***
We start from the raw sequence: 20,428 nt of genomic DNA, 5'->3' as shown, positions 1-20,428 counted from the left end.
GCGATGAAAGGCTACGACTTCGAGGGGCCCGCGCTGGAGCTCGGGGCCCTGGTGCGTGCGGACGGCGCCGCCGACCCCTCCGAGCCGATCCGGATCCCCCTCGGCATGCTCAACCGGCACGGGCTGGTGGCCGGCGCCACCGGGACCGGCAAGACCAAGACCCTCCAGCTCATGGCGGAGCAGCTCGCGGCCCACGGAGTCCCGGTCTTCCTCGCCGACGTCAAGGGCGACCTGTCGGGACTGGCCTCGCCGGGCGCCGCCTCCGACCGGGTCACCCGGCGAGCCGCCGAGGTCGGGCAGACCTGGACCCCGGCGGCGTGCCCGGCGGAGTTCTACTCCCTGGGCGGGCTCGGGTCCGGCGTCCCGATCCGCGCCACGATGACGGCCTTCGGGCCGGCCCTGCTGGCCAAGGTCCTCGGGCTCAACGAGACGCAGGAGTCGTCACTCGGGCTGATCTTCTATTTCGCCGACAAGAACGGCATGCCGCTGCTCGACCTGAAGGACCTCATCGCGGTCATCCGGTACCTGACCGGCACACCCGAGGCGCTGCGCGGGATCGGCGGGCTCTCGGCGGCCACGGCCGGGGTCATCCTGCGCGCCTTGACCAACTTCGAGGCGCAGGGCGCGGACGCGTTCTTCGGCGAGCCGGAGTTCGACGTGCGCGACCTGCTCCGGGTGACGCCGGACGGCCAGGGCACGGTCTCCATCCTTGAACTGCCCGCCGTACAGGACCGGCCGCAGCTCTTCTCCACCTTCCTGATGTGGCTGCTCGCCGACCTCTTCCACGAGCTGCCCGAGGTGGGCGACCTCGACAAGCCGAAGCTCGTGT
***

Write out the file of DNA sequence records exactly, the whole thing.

We start from the raw sequence: 20,428 nt of genomic DNA, 5'->3' as shown, positions 1-20,428 counted from the left end.
GCGATGAAAGGCTACGACTTCGAGGGGCCCGCGCTGGAGCTCGGGGCCCTGGTGCGTGCGGACGGCGCCGCCGACCCCTCCGAGCCGATCCGGATCCCCCTCGGCATGCTCAACCGGCACGGGCTGGTGGCCGGCGCCACCGGGACCGGCAAGACCAAGACCCTCCAGCTCATGGCGGAGCAGCTCGCGGCCCACGGAGTCCCGGTCTTCCTCGCCGACGTCAAGGGCGACCTGTCGGGACTGGCCTCGCCGGGCGCCGCCTCCGACCGGGTCACCCGGCGAGCCGCCGAGGTCGGGCAGACCTGGACCCCGGCGGCGTGCCCGGCGGAGTTCTACTCCCTGGGCGGGCTCGGGTCCGGCGTCCCGATCCGCGCCACGATGACGGCCTTCGGGCCGGCCCTGCTGGCCAAGGTCCTCGGGCTCAACGAGACGCAGGAGTCGTCACTCGGGCTGATCTTCTATTTCGCCGACAAGAACGGCATGCCGCTGCTCGACCTGAAGGACCTCATCGCGGTCATCCGGTACCTGACCGGCACACCCGAGGCGCTGCGCGGGATCGGCGGGCTCTCGGCGGCCACGGCCGGGGTCATCCTGCGCGCCTTGACCAACTTCGAGGCGCAGGGCGCGGACGCGTTCTTCGGCGAGCCGGAGTTCGACGTGCGCGACCTGCTCCGGGTGACGCCGGACGGCCAGGGCACGGTCTCCATCCTTGAACTGCCCGCCGTACAGGACCGGCCGCAGCTCTTCTCCACCTTCCTGATGTGGCTGCTCGCCGACCTCTTCCACGAGCTGCCCGAGGTGGGCGACCTCGACAAGCCGAAGCTCGTGT